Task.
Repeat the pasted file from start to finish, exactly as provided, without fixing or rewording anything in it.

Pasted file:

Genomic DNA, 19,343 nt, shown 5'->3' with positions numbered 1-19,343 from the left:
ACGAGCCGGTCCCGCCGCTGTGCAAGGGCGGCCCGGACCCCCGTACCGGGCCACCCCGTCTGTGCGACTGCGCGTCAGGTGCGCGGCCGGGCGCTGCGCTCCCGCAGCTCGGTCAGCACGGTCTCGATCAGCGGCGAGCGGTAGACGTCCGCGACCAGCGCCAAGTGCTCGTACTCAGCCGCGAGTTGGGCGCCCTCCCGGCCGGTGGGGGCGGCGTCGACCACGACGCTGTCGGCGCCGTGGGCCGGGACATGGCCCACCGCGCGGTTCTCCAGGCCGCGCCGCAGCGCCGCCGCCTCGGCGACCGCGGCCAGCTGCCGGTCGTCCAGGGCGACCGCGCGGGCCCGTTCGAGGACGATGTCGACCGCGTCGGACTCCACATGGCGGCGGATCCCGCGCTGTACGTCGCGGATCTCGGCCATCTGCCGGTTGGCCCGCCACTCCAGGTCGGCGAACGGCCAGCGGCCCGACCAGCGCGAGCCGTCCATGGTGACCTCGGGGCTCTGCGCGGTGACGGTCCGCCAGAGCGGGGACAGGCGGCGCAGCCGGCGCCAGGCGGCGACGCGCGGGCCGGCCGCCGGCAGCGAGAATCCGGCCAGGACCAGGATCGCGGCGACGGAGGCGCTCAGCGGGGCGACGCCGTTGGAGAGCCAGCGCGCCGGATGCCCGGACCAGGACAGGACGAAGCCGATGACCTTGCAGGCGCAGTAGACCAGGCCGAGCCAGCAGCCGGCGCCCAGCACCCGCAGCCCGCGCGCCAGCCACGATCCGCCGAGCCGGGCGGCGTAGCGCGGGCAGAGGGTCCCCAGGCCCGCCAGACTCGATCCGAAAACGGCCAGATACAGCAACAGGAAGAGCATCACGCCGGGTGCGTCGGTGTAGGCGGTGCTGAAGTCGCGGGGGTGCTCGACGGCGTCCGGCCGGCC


Genomic DNA, 19,343 nt, shown 5'->3' with positions numbered 1-19,343 from the left:
ACGAGCCGGTCCCGCCGCTGTGCAAGGGCGGCCCGGACCCCCGTACCGGGCCACCCCGTCTGTGCGACTGCGCGTCAGGTGCGCGGCCGGGCGCTGCGCTCCCGCAGCTCGGTCAGCACGGTCTCGATCAGCGGCGAGCGGTAGACGTCCGCGACCAGCGCCAAGTGCTCGTACTCAGCCGCGAGTTGGGCGCCCTCCCGGCCGGTGGGGGCGGCGTCGACCACGACGCTGTCGGCGCCGTGGGCCGGGACATGGCCCACCGCGCGGTTCTCCAGGCCGCGCCGCAGCGCCGCCGCCTCGGCGACCGCGGCCAGCTGCCGGTCGTCCAGGGCGACCGCGCGGGCCCGTTCGAGGACGATGTCGACCGCGTCGGACTCCACATGGCGGCGGATCCCGCGCTGTACGTCGCGGATCTCGGCCATCTGCCGGTTGGCCCGCCACTCCAGGTCGGCGAACGGCCAGCGGCCCGACCAGCGCGAGCCGTCCATGGTGACCTCGGGGCTCTGCGCGGTGACGGTCCGCCAGAGCGGGGACAGGCGGCGCAGCCGGCGCCAGGCGGCGACGCGCGGGCCGGCCGCCGGCAGCGAGAATCCGGCCAGGACCAGGATCGCGGCGACGGAGGCGCTCAGCGGGGCGACGCCGTTGGAGAGCCAGCGCGCCGGATGCCCGGACCAGGACAGGACGAAGCCGATGACCTTGCAGGCGCAGTAGACCAGGCCGAGCCAGCAGCCGGCGCCCAGCACCCGCAGCCCGCGCGCCAGCCACGATCCGCCGAGCCGGGCGGCGTAGCGCGGGCAGAGGGTCCCCAGGCCCGCCAGACTCGATCCGAAAACGGCCAGATACAGCAACAGGAAGAGCATCACGCCGGGTGCGTCGGTGTAGGCGGTGCTGAAGTCGCGGGGGTGCTCGACGGCGTCCGGCCGGCC